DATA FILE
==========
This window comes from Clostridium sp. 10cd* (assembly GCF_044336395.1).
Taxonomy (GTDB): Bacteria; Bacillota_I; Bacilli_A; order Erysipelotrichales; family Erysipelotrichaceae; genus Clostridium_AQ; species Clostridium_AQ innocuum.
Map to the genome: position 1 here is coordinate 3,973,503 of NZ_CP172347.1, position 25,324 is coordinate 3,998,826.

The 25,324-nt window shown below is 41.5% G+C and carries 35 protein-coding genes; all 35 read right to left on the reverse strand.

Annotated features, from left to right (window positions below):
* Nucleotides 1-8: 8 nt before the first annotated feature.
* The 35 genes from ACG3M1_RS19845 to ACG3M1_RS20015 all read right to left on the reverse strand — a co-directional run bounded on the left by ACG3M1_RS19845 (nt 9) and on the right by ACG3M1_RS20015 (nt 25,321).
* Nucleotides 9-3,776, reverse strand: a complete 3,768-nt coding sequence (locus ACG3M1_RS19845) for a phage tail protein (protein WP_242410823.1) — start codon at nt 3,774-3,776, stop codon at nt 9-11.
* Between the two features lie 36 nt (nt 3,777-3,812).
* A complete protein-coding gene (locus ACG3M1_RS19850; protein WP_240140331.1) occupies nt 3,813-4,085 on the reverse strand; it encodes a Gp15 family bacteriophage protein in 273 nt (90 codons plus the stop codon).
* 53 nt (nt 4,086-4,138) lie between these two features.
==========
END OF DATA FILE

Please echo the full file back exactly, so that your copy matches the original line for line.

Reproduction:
This window comes from Clostridium sp. 10cd* (assembly GCF_044336395.1).
Taxonomy (GTDB): Bacteria; Bacillota_I; Bacilli_A; order Erysipelotrichales; family Erysipelotrichaceae; genus Clostridium_AQ; species Clostridium_AQ innocuum.
Map to the genome: position 1 here is coordinate 3,973,503 of NZ_CP172347.1, position 25,324 is coordinate 3,998,826.

The 25,324-nt window shown below is 41.5% G+C and carries 35 protein-coding genes; all 35 read right to left on the reverse strand.

Annotated features, from left to right (window positions below):
* Nucleotides 1-8: 8 nt before the first annotated feature.
* The 35 genes from ACG3M1_RS19845 to ACG3M1_RS20015 all read right to left on the reverse strand — a co-directional run bounded on the left by ACG3M1_RS19845 (nt 9) and on the right by ACG3M1_RS20015 (nt 25,321).
* Nucleotides 9-3,776, reverse strand: a complete 3,768-nt coding sequence (locus ACG3M1_RS19845) for a phage tail protein (protein WP_242410823.1) — start codon at nt 3,774-3,776, stop codon at nt 9-11.
* Between the two features lie 36 nt (nt 3,777-3,812).
* A complete protein-coding gene (locus ACG3M1_RS19850; protein WP_240140331.1) occupies nt 3,813-4,085 on the reverse strand; it encodes a Gp15 family bacteriophage protein in 273 nt (90 codons plus the stop codon).
* 53 nt (nt 4,086-4,138) lie between these two features.